MOUNT GILEAD — Morrow County EMS Captain Mike Carey and EMT Rob Walker talked about their experience in special Tactical Emergency Casualty Care Classes last week.
Carey said this is the first time the course was taught in the county since he was with EMS (Emergency Medical Service). He said EMS personnel and law enforcement took the eight hour course on a volunteer basis.
“It was mostly a refresher course for EMT personnel and it was the first emergency medical training for most of the law enforcement,” added Carey. “It was very good for the law enforcement officers and EMS people to be together for this course.”
Carey said the classes, which were organized by EMS Director Jeff Sparks, were at no cost for Morrow County.
“We did a trade,” said Carey. “Delaware County’s SWAT Medic, Lt. Dan Jividen taught this course and we will teach some courses for Delaware County. We help each other this way.”
Walker referred to the 90 car pile-up on Interstate 71 a couple of weeks ago when all EMS were called out along with Sheriff’s deputies, state highway patrol and other emergency personnel.
“You don’t think it will be happening here. Just like Parkland in Florida didn’t think it would happen, but you have to be prepared,” said Walker.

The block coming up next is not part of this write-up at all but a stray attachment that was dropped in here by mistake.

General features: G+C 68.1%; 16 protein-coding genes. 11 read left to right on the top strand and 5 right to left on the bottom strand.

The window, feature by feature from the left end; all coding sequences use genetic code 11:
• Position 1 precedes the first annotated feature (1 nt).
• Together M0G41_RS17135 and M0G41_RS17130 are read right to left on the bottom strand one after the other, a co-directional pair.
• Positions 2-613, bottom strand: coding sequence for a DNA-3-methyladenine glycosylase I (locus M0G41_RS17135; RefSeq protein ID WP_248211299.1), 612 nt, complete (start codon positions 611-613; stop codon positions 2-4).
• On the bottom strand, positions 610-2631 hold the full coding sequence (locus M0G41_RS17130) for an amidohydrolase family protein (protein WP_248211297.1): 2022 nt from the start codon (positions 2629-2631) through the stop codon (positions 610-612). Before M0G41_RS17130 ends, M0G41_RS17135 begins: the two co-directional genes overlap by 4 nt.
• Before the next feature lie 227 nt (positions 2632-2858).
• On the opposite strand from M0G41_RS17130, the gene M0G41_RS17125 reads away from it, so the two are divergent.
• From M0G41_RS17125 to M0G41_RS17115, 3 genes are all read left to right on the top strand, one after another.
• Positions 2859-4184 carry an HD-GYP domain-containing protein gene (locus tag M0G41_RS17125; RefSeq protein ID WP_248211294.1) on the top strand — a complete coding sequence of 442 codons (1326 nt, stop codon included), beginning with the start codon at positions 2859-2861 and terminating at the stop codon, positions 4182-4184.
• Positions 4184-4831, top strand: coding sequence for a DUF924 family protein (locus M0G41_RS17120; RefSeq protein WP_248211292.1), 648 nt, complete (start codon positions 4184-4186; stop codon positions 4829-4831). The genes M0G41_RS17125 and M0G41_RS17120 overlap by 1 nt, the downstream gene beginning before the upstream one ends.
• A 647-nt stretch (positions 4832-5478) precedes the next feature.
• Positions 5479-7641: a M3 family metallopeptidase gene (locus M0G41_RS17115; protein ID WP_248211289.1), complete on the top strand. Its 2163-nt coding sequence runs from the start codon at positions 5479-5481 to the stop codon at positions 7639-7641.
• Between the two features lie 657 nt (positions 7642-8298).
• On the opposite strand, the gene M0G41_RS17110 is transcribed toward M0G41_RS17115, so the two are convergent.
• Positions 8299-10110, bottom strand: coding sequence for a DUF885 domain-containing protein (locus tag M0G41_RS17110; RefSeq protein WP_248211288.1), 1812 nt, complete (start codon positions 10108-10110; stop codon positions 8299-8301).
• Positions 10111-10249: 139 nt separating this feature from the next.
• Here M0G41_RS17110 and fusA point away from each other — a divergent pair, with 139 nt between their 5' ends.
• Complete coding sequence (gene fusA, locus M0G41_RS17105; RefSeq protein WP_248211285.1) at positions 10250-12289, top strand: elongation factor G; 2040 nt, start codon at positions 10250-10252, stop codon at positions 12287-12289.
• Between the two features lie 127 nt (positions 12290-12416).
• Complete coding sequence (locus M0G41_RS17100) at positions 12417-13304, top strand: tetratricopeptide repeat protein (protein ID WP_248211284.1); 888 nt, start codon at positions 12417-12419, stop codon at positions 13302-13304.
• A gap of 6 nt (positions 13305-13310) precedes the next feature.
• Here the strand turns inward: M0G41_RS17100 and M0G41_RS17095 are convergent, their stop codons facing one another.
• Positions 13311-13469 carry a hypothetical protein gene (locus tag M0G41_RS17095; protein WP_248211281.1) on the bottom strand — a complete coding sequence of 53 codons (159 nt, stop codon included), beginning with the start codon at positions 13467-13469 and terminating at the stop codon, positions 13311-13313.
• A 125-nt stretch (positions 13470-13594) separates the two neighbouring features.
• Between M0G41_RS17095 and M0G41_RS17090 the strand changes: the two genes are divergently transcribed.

Carey and Walker came into EMS together over seven years ago.
“This is our home and our county, we care a lot and want to improve things for the EMS department,” Carey said.
The Tactical Emergency Casualty Care (TECC) course is based on Tactical Combat Casualty Care. TECC accounts for the differences in the civilian environment from the military combat environment. Classes in the course range from Hemorrhage control to evacuation care and cover and concealment. There are a total of 14 training topics taught.
The course teaches military medical lessons learned from the battlefield to civilian crisis response personnel in order to reduce preventable causes of death both for first responders and citizens.
Last week law enforcement officers and county staff also attended a class in AED training for Automated External Defibrillators. Sparks said the course, which was taught by Zoll Medical Corporation instructor Bret Vanborgenden, will facilitate getting AEDs for the Courthouse and other county buildings.
The course is needed to get grants and private funding for AED devices in county buildings.